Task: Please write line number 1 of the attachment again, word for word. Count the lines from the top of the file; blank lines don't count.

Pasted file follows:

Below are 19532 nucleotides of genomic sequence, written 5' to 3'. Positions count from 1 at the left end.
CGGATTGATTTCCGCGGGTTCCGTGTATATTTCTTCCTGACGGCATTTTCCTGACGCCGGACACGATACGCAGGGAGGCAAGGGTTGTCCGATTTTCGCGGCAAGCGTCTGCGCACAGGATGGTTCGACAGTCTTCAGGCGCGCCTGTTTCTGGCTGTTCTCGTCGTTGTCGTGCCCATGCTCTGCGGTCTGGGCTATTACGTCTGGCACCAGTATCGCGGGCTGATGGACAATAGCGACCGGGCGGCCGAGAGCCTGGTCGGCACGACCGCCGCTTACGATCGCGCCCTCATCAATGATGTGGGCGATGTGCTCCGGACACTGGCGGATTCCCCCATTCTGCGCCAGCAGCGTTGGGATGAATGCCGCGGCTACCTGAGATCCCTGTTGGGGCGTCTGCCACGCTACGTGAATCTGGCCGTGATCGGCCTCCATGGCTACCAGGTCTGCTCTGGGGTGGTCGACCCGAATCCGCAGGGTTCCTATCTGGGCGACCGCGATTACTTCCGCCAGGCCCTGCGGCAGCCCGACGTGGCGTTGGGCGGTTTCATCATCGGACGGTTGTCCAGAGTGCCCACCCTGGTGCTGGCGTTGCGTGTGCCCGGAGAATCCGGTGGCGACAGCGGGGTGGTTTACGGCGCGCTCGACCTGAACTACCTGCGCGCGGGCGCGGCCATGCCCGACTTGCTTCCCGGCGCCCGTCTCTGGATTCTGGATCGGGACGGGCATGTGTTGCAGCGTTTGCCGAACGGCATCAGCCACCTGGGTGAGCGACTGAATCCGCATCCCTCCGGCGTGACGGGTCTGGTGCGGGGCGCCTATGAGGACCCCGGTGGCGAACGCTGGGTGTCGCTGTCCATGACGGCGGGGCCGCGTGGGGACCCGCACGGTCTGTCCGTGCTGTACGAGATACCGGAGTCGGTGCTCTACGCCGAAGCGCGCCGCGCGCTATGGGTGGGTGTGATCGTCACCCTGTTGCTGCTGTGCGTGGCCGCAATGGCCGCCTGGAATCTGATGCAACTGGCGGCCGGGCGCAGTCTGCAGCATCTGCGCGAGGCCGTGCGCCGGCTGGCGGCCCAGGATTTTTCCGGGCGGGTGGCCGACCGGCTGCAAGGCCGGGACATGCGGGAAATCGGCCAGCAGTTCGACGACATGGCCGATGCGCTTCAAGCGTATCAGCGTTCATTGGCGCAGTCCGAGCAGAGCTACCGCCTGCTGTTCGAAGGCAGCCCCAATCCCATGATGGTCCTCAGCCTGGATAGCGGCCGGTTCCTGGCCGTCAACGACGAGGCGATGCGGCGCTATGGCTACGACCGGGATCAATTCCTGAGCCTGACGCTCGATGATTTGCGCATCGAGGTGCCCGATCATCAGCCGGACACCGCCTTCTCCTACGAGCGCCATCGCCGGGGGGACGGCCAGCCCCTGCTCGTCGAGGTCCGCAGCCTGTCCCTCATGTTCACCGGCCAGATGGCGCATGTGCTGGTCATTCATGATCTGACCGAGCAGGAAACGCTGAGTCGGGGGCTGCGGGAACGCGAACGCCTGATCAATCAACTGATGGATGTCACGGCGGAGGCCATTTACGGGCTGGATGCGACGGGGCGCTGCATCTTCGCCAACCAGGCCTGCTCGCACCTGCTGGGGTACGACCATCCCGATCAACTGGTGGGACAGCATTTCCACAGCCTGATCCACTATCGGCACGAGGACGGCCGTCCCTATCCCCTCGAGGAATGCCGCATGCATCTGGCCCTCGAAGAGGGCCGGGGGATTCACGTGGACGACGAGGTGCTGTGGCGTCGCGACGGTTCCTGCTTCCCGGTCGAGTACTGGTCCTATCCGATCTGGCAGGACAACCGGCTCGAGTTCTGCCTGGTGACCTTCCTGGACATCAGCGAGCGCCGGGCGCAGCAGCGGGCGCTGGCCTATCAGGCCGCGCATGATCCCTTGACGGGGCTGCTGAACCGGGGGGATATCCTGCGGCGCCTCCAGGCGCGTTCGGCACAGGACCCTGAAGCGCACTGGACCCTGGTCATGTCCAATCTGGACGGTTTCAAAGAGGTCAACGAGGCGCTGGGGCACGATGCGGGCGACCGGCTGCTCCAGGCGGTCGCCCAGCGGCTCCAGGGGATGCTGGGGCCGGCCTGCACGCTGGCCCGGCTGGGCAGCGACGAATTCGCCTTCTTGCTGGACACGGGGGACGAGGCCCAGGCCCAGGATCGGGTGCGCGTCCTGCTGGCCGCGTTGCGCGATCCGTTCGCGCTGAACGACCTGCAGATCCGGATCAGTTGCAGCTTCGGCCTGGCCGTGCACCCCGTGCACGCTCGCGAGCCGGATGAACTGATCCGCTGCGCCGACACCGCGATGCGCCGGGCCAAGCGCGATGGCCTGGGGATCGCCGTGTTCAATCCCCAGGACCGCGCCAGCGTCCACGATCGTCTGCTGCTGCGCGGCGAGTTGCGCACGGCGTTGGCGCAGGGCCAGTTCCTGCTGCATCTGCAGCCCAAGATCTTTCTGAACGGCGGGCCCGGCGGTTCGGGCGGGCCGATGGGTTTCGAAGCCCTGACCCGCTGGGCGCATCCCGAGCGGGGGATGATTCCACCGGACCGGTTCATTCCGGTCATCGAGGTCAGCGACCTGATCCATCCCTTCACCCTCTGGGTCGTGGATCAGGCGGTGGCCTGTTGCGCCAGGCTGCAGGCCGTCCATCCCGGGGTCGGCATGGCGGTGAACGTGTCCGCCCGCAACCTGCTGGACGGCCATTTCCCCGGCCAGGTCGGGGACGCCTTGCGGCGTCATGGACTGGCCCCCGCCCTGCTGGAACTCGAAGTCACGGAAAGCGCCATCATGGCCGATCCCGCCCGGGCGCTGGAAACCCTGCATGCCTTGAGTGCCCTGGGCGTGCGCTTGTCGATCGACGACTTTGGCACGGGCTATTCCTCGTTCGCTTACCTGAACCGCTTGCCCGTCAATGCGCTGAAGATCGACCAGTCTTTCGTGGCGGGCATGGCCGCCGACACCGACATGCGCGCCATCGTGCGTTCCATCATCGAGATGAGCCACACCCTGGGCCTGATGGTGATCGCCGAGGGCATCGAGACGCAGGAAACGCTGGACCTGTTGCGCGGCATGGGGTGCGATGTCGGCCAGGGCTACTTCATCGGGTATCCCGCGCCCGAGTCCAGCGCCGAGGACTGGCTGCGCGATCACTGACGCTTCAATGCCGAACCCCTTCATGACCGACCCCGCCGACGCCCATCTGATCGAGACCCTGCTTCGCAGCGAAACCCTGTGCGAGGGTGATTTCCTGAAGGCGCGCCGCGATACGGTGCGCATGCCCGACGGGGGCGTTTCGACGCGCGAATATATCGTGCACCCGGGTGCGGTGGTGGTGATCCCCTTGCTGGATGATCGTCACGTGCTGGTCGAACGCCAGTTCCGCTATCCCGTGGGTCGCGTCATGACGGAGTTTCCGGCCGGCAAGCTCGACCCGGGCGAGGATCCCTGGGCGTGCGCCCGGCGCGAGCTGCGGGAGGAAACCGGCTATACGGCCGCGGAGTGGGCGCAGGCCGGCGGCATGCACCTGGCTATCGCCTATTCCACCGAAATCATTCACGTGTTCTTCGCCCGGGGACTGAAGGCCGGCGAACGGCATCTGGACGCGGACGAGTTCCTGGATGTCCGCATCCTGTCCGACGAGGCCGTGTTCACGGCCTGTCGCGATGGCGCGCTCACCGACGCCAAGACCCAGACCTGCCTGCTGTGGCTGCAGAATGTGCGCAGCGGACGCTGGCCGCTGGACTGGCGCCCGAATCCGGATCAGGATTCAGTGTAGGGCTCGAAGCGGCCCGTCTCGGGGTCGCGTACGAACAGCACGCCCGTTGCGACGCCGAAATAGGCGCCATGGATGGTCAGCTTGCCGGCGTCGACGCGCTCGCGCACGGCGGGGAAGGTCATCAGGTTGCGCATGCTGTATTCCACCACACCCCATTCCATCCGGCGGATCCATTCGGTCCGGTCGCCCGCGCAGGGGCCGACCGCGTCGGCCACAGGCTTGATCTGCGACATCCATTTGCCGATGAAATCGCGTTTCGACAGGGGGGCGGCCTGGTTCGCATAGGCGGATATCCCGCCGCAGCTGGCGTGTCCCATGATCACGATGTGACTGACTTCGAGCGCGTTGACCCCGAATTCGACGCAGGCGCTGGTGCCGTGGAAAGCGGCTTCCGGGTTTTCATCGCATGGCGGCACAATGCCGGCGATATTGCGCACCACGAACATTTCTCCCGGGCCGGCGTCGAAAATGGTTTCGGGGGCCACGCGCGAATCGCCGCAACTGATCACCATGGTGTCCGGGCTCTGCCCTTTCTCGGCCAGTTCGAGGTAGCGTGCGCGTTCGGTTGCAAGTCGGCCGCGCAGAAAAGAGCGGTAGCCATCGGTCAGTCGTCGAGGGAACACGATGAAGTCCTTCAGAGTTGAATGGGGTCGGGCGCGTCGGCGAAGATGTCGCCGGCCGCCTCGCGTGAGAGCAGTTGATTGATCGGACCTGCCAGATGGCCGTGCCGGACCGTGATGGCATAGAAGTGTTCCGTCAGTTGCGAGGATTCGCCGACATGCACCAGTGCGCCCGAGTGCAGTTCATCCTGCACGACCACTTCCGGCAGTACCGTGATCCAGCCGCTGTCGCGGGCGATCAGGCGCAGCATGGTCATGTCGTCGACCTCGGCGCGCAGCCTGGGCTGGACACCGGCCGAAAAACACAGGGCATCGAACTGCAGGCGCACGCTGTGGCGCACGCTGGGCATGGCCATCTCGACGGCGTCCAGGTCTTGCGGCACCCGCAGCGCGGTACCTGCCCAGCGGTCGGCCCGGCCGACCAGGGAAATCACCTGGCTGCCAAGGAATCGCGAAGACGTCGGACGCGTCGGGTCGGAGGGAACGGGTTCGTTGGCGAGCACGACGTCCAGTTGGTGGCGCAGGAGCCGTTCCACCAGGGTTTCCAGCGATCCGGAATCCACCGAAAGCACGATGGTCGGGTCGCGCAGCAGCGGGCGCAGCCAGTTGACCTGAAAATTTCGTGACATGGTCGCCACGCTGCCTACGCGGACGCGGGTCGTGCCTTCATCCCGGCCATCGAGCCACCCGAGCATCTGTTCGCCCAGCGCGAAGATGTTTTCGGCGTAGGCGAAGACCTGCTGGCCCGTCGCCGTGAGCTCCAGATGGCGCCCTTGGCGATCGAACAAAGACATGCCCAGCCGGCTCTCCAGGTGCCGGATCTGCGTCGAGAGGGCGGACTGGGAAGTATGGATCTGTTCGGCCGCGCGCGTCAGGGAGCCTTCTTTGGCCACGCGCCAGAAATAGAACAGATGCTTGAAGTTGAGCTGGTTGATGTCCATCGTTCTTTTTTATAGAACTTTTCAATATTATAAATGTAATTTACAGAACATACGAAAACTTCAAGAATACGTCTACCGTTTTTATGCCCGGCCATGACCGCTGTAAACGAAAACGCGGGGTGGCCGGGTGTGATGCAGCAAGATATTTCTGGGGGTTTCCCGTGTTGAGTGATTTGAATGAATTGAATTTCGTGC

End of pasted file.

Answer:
Below are 19532 nucleotides of genomic sequence, written 5' to 3'. Positions count from 1 at the left end.